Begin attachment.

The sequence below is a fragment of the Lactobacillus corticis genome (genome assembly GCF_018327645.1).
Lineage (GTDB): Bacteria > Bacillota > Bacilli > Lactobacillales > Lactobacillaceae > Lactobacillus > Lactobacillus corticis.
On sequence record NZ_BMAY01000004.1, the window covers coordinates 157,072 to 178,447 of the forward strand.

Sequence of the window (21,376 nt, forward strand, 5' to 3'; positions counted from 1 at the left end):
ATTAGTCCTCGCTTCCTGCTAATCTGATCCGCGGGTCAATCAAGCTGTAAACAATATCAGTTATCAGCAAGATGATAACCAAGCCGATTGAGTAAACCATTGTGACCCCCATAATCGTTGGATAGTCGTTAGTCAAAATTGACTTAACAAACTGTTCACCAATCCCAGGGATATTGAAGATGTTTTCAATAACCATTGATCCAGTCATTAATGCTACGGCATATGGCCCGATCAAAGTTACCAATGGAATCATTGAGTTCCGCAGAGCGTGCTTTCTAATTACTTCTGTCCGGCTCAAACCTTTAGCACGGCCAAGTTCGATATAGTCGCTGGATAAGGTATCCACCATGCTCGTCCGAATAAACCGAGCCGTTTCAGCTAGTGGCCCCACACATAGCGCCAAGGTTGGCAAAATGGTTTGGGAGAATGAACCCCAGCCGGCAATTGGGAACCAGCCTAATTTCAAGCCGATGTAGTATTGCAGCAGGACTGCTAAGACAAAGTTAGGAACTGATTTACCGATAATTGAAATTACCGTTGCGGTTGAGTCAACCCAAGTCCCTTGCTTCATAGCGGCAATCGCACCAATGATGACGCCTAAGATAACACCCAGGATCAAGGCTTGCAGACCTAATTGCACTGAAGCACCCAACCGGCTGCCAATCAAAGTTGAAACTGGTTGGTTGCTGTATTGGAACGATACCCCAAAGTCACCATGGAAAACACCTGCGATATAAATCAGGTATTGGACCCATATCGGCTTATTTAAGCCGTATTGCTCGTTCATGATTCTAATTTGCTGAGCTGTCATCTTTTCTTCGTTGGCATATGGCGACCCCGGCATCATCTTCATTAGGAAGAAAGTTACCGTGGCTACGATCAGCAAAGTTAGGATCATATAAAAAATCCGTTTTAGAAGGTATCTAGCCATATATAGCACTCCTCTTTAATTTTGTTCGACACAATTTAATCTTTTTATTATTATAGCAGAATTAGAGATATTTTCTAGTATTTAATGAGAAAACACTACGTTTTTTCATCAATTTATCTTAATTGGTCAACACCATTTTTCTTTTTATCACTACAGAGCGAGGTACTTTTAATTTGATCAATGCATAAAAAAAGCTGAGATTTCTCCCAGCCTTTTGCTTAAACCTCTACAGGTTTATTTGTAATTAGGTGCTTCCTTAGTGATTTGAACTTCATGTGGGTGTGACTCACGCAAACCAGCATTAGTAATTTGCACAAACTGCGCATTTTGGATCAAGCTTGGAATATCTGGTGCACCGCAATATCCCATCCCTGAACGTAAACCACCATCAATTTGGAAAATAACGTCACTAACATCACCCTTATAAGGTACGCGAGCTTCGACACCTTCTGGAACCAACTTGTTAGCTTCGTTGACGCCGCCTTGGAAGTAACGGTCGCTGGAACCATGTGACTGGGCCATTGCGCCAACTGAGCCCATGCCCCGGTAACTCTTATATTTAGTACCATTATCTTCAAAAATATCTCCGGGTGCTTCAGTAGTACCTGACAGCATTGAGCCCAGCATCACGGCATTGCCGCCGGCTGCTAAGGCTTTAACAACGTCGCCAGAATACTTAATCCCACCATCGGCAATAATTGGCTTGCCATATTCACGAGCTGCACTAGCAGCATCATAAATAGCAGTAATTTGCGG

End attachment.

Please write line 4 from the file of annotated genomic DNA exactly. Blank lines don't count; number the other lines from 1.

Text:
Sequence of the window (21,376 nt, forward strand, 5' to 3'; positions counted from 1 at the left end):